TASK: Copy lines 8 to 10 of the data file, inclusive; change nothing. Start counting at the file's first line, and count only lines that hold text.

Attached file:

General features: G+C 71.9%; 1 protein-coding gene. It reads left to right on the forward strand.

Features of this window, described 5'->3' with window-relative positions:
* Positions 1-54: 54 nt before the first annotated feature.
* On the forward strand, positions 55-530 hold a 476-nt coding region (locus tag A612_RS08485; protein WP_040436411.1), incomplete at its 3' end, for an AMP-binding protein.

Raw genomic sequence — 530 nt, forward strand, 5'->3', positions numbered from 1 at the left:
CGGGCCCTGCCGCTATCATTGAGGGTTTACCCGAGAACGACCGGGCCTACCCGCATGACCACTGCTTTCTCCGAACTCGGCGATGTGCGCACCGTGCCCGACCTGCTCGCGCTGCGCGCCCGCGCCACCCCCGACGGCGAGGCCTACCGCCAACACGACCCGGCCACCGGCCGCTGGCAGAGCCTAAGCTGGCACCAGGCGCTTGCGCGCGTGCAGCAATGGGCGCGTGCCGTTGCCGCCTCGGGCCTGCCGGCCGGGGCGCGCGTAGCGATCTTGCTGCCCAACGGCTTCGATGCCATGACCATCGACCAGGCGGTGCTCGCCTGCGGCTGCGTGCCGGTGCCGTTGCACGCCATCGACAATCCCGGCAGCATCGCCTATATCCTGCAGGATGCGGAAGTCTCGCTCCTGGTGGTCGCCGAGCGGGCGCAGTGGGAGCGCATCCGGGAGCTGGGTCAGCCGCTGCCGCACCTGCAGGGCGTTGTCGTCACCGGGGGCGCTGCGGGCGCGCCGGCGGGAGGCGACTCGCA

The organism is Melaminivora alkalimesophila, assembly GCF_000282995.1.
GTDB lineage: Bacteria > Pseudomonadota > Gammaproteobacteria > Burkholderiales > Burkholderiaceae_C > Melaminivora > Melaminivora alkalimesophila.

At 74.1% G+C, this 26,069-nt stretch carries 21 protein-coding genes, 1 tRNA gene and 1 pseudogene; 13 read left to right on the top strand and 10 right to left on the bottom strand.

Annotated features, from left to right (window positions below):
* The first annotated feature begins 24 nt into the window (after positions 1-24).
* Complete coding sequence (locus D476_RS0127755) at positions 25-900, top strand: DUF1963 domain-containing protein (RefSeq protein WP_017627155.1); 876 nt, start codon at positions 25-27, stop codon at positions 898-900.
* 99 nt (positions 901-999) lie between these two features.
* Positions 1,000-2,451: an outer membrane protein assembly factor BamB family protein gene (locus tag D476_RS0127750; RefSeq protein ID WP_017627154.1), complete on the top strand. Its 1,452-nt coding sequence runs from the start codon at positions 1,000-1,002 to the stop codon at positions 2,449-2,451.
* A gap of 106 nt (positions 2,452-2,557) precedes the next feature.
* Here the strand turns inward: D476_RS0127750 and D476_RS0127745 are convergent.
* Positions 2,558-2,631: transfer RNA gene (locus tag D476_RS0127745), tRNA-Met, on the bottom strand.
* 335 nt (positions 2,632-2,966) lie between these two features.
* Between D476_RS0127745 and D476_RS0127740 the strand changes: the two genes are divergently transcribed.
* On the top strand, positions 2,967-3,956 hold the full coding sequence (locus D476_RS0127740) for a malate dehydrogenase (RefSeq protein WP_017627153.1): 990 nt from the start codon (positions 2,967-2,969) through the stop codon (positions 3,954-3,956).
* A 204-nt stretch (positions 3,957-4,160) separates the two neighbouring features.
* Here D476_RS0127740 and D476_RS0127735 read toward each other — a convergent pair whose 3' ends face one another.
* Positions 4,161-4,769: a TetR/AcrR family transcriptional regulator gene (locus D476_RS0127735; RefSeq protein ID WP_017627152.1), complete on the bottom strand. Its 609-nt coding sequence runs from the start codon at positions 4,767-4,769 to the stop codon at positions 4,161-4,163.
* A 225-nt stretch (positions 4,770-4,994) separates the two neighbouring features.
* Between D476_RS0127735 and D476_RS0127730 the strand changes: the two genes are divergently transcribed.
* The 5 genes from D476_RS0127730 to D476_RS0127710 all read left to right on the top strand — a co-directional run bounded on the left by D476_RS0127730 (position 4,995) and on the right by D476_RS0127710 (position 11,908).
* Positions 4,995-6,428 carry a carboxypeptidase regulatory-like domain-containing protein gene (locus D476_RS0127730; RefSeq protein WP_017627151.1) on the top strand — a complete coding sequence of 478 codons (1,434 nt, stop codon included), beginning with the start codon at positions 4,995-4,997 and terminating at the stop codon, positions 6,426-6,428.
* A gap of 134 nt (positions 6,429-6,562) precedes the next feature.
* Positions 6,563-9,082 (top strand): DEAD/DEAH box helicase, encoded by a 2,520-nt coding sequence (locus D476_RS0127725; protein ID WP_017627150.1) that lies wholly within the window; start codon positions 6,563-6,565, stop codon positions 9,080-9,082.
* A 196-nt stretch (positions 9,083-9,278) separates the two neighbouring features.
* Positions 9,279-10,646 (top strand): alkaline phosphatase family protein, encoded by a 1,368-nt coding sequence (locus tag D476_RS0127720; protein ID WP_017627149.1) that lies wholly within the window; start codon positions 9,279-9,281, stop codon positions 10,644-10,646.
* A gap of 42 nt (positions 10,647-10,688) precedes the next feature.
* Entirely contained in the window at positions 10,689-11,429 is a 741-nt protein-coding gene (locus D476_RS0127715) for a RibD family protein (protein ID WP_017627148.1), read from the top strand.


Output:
GTDB lineage: Bacteria > Pseudomonadota > Gammaproteobacteria > Burkholderiales > Burkholderiaceae_C > Melaminivora > Melaminivora alkalimesophila.

At 74.1% G+C, this 26,069-nt stretch carries 21 protein-coding genes, 1 tRNA gene and 1 pseudogene; 13 read left to right on the top strand and 10 right to left on the bottom strand.

Annotated features, from left to right (window positions below):